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The Depth of Depp
by Jeff Bond

Did Johnny Depp really go mano a mano with Charles Manson? Depp has played just about every other oddball character around, including cult director Ed Wood, Ichabod Crane, and his current turn as cocaine smuggler George Jung in Blow. Yet, while recent reports about Depp attempting to arrange a prison meeting with Manson seem to make sense, Depp insists they simply aren't true.

"It is one of those Internet things," the actor says. "This guy offered me the role and I just thought Steven Railsback did such a good job in Helter Skelter [a '70s television movie on the Manson Gang ] that it has been done, there is no point in doing it again, he did a beautiful job."

Not that Depp hasn’t been behind bars lately. He did enter the big house in order to speak with George Jung while he was doing research for the fascinating new movie Blow detailing the rise and fall of Jung -- one of the country’s most significant U.S. cocaine suppliers.

"There were a lot of large clanging metal doors behind you, it was really uncomfortable," Depp says of the experience. "You have to empty your pockets and go through metal detectors and get checked out. It was great to have had that opportunity."

According to Depp, it was Jung himself who drew the actor to the story of the smuggler who helped establish the pipeline from Pablo Escobar's Colombian drug cartel to America in the 1970s.

"[Writer Ted] Demme was so passionate about the material and spent time with George and kept telling me about George," Depp says. "I read the book and I thought 'I want to go meet this guy, I have got to speak to him' cause I wanted to know if I would like him and if he would like me. When I met him I saw what I was hoping to see, that there is no good guy, no bad guy--just a guy. He is as human as any of us and recognizes the mistakes he has made and in a way I saw kind of a victim in George. He is a victim of his parents, of his upbringing and the conditions that were put upon him by his parents. I saw a strong guy, a funny guy, a smart guy, a broken guy, a broken heart."

Depp's next role involves more than broken hearts—over the course of the Hughes Brothers' From Hell, just about every internal organ in the human body gets sliced and diced. Based on a graphic novel by Alan Moore, From Hell investigates the long unsolved Jack the Ripper killings in London's Whitechapel slum in 1888. Depp plays Inspector Frederick Abberline, a police investigator with psychic abilities who gets more than he bargained for when he takes on the Ripper case.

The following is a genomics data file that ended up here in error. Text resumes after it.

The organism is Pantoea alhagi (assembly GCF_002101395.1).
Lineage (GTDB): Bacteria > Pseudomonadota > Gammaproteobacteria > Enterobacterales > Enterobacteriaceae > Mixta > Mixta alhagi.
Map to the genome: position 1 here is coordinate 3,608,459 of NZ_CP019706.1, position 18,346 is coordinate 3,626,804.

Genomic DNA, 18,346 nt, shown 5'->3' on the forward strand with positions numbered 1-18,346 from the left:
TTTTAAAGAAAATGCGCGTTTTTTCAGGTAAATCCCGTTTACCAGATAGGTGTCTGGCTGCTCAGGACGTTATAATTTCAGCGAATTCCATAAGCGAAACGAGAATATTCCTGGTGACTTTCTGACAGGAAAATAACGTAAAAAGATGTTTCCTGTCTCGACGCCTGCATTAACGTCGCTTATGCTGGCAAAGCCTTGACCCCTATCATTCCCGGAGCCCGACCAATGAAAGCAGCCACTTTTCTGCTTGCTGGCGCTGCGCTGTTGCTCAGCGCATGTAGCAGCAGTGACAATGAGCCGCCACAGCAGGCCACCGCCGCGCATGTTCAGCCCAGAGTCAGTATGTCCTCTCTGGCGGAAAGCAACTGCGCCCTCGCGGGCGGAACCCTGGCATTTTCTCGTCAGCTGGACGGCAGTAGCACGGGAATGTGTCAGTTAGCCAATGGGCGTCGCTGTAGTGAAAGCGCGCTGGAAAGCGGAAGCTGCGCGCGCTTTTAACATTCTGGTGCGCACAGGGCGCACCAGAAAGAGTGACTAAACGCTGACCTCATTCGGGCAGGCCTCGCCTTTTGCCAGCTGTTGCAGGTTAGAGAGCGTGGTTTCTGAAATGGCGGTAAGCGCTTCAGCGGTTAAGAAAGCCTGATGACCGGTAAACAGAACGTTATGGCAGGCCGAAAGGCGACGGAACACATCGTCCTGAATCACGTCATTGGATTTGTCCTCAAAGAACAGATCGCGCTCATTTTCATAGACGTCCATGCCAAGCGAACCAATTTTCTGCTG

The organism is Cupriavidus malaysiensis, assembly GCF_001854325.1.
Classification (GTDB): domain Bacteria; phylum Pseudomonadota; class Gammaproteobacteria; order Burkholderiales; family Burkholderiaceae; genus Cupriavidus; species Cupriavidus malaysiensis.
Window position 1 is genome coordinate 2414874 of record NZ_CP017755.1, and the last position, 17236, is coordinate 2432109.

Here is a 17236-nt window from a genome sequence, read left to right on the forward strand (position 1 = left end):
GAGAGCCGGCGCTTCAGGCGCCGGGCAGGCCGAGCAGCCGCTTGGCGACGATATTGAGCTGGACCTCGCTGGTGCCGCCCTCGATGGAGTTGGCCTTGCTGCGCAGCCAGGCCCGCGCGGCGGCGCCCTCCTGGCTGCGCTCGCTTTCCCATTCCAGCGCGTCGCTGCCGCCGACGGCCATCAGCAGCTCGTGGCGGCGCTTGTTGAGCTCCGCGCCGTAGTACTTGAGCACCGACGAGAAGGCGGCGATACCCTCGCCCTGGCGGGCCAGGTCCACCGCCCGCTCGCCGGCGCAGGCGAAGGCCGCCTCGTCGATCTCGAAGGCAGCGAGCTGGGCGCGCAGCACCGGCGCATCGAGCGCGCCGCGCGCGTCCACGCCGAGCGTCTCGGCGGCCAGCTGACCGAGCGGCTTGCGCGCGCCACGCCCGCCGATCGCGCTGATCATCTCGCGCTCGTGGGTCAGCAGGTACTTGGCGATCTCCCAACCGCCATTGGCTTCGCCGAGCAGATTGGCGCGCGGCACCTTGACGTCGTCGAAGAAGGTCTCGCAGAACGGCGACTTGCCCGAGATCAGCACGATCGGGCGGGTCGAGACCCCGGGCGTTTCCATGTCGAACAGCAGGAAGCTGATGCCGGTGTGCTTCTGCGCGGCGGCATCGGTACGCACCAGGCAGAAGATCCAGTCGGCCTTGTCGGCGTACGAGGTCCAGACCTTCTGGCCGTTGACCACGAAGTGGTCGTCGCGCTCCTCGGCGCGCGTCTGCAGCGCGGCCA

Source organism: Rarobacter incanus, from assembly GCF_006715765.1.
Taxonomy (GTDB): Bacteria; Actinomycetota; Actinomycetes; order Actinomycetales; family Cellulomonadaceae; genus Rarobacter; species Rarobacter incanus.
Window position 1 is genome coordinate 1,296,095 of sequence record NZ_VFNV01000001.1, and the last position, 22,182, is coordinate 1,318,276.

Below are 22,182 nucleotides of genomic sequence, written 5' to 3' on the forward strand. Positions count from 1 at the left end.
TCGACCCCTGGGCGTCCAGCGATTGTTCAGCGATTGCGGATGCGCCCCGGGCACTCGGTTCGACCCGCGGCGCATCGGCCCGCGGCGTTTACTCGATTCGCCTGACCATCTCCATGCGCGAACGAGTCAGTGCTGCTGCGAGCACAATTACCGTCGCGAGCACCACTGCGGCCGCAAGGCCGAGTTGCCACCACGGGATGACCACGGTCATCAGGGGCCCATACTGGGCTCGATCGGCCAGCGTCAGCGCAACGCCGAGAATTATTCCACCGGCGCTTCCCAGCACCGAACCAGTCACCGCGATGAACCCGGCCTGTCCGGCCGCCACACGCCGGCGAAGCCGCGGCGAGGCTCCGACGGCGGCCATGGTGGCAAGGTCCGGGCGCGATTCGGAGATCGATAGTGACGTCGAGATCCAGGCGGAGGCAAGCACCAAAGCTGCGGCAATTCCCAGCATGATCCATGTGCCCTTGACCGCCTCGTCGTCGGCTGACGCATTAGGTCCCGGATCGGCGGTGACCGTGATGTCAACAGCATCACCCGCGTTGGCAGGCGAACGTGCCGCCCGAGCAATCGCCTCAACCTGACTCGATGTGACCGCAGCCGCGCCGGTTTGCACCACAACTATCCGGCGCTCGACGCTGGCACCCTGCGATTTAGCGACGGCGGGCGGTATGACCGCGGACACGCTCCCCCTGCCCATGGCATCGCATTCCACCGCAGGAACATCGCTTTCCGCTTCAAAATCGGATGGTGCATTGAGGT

"There are so many theories about Jack the Ripper, this is one of the better ones," Depp notes. "It is really complicated. Kind of the government involved, people in higher places in the British government and the royal family. You don't really know exactly, there are a few candidates. Everybody is a suspect."

One genre blockbuster that won't feature Depp is Tim Burton's remake of Planet of the Apes, with Mark Wahlberg filling the outsized shoes of Charlton Heston as an astronaut who discovers a planet where apes have evolved from men. Despite his track record with director Tim Burton (which includes Ed Wood, Edward Scissorhands and Sleepy Hollow), Depp missed his chance to be rounded up by apes.

"When Tim was saddling up to do Planet of the Apes I was doing From Hell I think and then I was going to do Don Quixote," the actor explains. Sadly, the Don Quixote project fell apart soon afterwards. "It was like a combination of a whole bunch of things. It was a disastrous relief, we started out and everything was cool. However, Jean Rausberg who was playing Don Quixote, had back problems and he was on a horse constantly and he was very ill so we had to stop shooting for a while and take a break. One thing led to another and the insurance company came in and cleaned it up."

Depp currently resides in France, a locale that he says helps him to keep a perspective that's different from the average deal-obsessed Hollywood actor. "It solidifies the fact that I can keep distance away from Hollywood and the games," Depp notes. "It is what I do for a living but I don't want it interfering in my personal life. It is what I do to bring home the bacon and what I do to keep my brain occupied but I don't want to live and breath and swallow it everyday.

"I remember back in the late 80's, early 90's after 21 Jump Street when I had started doing movies, you would see yourself on magazines and you would see others and I remember thinking 'I don't want to read these, I don't want to know any of this, there is nothing positive or any redeeming qualities about any of this' and I remember just walking away from it and saying 'nothing, no more.' I haven't read a magazine, I don't know who anybody is, I don't know who is popular or unpopular, who is winning or not winning the wars — I don't know any of it and I am really, really happy."

And while he's at it, Depp demonstrates a few mixed feelings about his country of birth. "I love the States, I love this country and what it could be and what it has been in the past," the actor says. "There are a lot of great people in this country, farmers who are just trying to get by and get on with their lives but what it has become with all of the violence and the ignorance, you can’t live here and stay sane. It is such an ambitious, gluttonous kind of society."